Early last month, on a hill outside a tiny, windy village of almond and tobacco farmers in northeastern Greece, veteran archaeologist Katerina Peristeri announced that she and her team had discovered what is believed to be the biggest tomb in Greece.
The “massive, magnificent tomb,” Peristeri told reporters, is likely connected to the ancient Greek kingdom of Macedonia, which, in the fourth century B.C. produced Alexander the Great.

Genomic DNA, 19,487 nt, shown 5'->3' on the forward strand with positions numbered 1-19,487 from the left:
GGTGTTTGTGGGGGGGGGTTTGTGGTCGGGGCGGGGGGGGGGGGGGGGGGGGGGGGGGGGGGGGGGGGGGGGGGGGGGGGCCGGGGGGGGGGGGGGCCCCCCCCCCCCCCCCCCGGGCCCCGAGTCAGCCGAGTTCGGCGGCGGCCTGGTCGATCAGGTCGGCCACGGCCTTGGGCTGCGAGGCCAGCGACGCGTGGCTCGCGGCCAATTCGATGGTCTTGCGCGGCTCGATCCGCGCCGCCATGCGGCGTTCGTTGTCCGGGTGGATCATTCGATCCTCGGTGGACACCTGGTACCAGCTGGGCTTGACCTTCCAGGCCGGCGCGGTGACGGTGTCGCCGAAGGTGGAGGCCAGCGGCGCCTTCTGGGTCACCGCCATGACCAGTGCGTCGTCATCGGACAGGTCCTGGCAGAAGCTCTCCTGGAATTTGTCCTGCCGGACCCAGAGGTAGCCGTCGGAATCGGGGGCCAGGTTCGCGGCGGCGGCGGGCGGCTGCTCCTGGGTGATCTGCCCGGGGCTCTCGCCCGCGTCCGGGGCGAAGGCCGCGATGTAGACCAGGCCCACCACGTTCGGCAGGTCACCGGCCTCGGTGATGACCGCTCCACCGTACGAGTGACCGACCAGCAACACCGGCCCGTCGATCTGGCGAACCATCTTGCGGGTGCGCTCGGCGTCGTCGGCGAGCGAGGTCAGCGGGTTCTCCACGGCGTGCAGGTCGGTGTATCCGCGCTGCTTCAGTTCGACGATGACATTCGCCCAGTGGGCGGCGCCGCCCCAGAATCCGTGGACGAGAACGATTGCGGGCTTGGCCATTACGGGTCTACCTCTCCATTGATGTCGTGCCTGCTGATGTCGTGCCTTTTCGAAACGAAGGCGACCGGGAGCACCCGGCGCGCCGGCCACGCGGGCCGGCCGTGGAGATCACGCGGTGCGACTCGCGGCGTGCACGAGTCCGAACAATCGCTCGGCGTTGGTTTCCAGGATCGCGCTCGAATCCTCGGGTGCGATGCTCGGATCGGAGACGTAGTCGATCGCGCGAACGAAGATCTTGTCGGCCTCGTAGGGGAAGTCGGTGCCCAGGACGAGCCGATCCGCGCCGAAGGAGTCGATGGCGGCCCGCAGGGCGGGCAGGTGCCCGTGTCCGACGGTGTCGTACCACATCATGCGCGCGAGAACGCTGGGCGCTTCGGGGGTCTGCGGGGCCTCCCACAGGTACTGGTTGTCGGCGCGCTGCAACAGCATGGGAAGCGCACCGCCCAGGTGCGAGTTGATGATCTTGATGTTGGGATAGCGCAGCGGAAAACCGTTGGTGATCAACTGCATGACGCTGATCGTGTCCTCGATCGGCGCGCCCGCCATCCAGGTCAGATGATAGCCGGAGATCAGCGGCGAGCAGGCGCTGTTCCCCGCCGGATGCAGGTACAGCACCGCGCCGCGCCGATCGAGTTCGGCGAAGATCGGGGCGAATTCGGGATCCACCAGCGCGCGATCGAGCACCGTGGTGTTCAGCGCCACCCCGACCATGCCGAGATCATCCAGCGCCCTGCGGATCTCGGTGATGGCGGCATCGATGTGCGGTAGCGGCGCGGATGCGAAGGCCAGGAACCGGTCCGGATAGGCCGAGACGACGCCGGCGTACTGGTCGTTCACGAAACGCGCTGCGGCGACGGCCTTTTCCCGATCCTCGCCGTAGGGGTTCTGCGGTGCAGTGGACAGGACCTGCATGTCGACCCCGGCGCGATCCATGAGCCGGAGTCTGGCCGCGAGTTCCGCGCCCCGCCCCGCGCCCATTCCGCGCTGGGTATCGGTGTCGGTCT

Shortly after Peristeri’s announcement, Greek Prime Minister Antonis Samaras held his own press conference at the site — known as Amphipolis — declaring it an “exceptionally important discovery” from the “earth of our Macedonia.”
And since then there have been daily reports in the Greek media, even though Peristeri and her team have refused interviews. They release each tidbit of news — each discovery of a caryatid, sphinx and other impressive artifacts — in press releases through the Greek Ministry of Culture.